With this type of project, it is absolutely essential to have a strategy for the incorporation of all these services and it may have implications on the design of the building envelope. With new buildings or extensions to old buildings you can opt for lattice type floor joists. These are a real boon as they allow all of the trades to install their services without cutting holes in the floor joists. When it comes to the existing floors, some way of distributing these services tangentially to the direction of the joists can be really difficult. To facilitate the distribution of these services at right angles to the joists, a lean-to roofspace over a ground floor extension is a great help and, so for a workable solution to the services installation, even the design process of the building externally may have to be brought into play. Without this strategy and an overall design, a project can grind to a halt until some desperate measure is conjured up which will probably impact upon the interior design such as ducting and drop ceilings. Worse still, a thoughtless client or project manager will bully the tradesman to find an expedient solution (expedient for the tradesman that is) and large chunks of structurally significant floor joists will be cut out.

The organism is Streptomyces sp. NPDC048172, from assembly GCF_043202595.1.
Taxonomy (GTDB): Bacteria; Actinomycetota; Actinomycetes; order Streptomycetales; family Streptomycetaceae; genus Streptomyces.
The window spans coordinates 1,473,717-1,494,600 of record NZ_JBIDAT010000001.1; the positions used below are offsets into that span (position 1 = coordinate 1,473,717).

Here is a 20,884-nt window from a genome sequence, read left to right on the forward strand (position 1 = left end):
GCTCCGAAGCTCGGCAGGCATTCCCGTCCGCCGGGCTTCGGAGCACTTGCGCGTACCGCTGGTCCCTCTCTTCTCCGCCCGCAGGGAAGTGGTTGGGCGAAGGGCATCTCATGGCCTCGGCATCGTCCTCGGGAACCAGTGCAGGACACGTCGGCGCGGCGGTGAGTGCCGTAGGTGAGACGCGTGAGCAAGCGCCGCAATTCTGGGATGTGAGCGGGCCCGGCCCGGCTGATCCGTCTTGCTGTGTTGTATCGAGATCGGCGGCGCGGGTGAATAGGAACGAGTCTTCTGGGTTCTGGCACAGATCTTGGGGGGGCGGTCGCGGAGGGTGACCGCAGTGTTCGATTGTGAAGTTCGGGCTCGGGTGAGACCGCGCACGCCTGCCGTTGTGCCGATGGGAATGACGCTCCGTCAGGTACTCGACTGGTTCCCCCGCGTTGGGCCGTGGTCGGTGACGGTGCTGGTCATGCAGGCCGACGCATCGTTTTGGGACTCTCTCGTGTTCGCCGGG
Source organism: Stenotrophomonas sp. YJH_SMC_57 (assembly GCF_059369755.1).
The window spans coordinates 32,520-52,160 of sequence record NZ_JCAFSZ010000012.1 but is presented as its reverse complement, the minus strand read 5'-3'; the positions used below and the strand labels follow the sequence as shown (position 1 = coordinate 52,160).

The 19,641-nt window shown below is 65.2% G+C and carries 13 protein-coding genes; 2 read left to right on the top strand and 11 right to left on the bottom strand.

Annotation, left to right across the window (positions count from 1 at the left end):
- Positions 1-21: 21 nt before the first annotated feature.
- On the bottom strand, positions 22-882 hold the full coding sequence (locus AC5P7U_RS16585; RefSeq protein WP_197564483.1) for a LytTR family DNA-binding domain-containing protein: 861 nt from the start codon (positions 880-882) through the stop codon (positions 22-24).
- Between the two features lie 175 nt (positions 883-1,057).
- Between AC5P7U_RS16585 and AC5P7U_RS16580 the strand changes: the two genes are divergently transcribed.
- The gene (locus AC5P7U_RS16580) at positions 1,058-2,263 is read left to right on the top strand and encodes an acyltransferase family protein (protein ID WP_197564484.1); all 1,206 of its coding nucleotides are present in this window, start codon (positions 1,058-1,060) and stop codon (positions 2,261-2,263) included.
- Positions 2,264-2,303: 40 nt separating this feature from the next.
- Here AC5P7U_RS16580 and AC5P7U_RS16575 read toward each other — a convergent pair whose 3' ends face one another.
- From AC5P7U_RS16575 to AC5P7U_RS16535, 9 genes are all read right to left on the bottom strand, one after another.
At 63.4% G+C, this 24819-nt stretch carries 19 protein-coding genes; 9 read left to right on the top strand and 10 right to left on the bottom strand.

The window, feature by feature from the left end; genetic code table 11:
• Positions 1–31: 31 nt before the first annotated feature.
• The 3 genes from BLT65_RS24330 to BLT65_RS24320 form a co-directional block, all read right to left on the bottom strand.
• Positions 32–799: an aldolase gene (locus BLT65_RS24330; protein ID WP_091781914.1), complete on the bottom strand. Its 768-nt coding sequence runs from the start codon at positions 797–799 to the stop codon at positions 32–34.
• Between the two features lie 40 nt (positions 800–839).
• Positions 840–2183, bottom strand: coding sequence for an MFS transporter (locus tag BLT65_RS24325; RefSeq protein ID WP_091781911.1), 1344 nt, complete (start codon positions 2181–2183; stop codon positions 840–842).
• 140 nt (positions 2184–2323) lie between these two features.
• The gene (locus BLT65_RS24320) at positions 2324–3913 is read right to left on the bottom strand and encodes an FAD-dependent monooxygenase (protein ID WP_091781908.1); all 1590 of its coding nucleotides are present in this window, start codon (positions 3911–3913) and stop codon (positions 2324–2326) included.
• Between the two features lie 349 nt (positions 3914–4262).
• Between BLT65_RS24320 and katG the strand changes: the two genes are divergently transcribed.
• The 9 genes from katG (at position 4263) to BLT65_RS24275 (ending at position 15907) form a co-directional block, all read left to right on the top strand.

A lean to roof space is really useful.
A lean to roof space is really useful.